A Painter of A Younger Generation (*)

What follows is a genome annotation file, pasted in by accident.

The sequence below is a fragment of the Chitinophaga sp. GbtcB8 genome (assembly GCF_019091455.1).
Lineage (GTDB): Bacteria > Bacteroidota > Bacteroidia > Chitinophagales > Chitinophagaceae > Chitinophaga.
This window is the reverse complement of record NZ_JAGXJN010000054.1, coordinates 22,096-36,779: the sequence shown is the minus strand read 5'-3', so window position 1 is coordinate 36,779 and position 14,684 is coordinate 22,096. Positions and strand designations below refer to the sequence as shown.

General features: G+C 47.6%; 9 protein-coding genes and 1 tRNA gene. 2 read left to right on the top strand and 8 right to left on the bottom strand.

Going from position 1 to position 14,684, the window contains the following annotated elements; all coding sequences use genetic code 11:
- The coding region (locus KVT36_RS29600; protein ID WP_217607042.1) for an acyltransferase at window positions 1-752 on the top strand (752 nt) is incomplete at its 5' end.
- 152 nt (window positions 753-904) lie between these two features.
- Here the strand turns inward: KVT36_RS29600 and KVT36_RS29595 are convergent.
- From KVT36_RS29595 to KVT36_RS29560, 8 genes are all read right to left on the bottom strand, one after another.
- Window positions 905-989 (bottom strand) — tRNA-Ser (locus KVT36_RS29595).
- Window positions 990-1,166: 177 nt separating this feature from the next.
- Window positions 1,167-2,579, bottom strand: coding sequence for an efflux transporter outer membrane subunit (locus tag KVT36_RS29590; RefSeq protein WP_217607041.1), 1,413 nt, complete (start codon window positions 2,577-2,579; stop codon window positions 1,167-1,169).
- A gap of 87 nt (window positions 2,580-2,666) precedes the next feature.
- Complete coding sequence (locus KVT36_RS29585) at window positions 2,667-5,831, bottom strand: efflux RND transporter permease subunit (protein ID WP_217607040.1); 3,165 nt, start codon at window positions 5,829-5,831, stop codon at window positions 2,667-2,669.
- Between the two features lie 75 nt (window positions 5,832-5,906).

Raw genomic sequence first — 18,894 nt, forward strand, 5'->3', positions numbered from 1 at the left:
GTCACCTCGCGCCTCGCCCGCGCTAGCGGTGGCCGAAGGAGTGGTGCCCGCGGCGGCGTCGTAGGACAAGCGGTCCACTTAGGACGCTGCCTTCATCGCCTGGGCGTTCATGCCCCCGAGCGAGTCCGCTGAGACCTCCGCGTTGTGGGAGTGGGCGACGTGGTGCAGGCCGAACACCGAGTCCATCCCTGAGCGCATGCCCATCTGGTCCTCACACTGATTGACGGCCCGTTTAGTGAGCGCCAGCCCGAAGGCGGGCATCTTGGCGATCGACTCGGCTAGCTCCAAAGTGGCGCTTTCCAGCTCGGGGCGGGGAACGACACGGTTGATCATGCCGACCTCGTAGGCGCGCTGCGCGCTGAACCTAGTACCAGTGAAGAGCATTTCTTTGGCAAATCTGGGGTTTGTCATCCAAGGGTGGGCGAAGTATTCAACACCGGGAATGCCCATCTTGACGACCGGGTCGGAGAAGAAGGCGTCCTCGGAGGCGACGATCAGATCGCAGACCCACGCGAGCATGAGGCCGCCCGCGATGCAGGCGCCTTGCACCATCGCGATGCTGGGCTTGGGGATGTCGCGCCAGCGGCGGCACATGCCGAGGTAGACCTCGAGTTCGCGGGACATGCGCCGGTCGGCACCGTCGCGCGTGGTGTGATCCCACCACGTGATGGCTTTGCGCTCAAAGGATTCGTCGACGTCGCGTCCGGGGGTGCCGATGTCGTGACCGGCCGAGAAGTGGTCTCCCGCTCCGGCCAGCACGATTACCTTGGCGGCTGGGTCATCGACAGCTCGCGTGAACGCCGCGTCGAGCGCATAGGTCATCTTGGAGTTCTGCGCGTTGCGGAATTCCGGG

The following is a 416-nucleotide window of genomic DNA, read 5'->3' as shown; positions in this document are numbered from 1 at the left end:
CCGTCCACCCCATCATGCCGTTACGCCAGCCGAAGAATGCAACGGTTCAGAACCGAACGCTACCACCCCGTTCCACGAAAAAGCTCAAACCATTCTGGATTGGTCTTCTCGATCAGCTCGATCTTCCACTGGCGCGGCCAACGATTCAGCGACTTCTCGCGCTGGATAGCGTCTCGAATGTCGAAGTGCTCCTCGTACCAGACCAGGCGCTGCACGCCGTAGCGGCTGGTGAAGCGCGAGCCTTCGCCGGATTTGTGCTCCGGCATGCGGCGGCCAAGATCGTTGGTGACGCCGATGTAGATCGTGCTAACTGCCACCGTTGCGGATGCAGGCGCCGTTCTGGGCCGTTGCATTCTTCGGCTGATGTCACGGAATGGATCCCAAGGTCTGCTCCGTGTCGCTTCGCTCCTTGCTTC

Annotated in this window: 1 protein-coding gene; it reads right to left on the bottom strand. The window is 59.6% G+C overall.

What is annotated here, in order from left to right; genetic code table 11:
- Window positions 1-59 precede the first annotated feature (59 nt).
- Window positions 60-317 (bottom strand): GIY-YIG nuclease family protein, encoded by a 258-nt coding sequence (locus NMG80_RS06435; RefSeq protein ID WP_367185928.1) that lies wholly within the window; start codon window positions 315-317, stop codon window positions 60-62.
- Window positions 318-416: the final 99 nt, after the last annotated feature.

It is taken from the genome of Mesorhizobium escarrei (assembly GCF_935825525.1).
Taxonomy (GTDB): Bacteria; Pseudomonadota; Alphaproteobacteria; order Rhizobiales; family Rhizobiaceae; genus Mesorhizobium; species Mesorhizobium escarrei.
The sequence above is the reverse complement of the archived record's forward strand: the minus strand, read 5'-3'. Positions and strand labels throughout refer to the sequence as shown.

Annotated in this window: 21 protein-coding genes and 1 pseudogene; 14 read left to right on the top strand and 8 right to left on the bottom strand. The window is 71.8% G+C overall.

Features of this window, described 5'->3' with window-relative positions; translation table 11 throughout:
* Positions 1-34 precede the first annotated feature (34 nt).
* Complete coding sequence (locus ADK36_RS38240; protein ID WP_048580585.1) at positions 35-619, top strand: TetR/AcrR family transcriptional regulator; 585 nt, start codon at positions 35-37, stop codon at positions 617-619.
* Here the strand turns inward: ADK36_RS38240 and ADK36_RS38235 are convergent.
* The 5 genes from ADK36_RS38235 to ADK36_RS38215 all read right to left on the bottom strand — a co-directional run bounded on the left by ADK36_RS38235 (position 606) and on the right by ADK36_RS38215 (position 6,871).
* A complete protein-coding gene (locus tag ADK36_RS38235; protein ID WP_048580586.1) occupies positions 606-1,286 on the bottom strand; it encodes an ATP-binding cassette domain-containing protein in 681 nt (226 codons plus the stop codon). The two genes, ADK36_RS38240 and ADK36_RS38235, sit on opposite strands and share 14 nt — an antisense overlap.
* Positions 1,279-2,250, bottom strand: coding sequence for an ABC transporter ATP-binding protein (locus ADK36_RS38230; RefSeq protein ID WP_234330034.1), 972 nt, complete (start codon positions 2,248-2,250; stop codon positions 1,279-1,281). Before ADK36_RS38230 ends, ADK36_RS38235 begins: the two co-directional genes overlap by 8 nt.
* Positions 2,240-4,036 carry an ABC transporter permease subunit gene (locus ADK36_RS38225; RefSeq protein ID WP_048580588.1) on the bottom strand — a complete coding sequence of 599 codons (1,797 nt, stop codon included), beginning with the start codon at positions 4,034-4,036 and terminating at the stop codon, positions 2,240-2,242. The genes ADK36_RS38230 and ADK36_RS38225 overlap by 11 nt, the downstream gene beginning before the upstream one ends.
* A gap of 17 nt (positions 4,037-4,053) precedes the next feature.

Our generation – I mean that of the author of this article who is now over 50 – seems not to understand the mind and thoughts of young people today. The discrepancy is day by day widening while life is undergoing rapid changes and old people very often tend to block the progress of things that they don’t know or are contrary to their habit. This holds totally true in art since there are more and more young artists whose thinking and works give a shock to    their predecessors. In the 1990s, this phenomenon was sporadic but at the end of 2000 a whole group of the generation of such artists emerged and a specific way had subsequently formed. In Vietnam it was known as the literature and art of the 8X generation i.e. the artistic works of writers, poets and painters… born in the period of 1980 – 1990. The members of this post-war generation who suffered little from the poverty caused by the subsidy system were thought to be very happy by in reality they seemed to go astray amidst the silly contention for money and profit under the new-born market economy in which public property is disintegrating and falls into the hands of some individuals whereas social morality is in recession or needs to be revised and traditional culture is running the risk of total disappearance with the downfall of communes and villages. Hà Mạnh Thắng belongs to the above generation of young painters. As his supervisor in the final exams at the Hanoi University of Fine Arts, I had known the new ideas advanced by him. Regarding his graduation work, I had told the Board of Examiners that should the jury fail him, no more students would dare to tell the truth in the future. Nevertheless, no one could bear the view of his pictures that portray young girls turning their naked buttocks (the only visible part of their body) to people’s faces. As a result, the artist could not pass one final examination. Still I am hopeful that Thắng has courage in doing and taking the responsibility and in fact his art gradually matures through several subsequent artworks with a deeper and deeper concern about social life.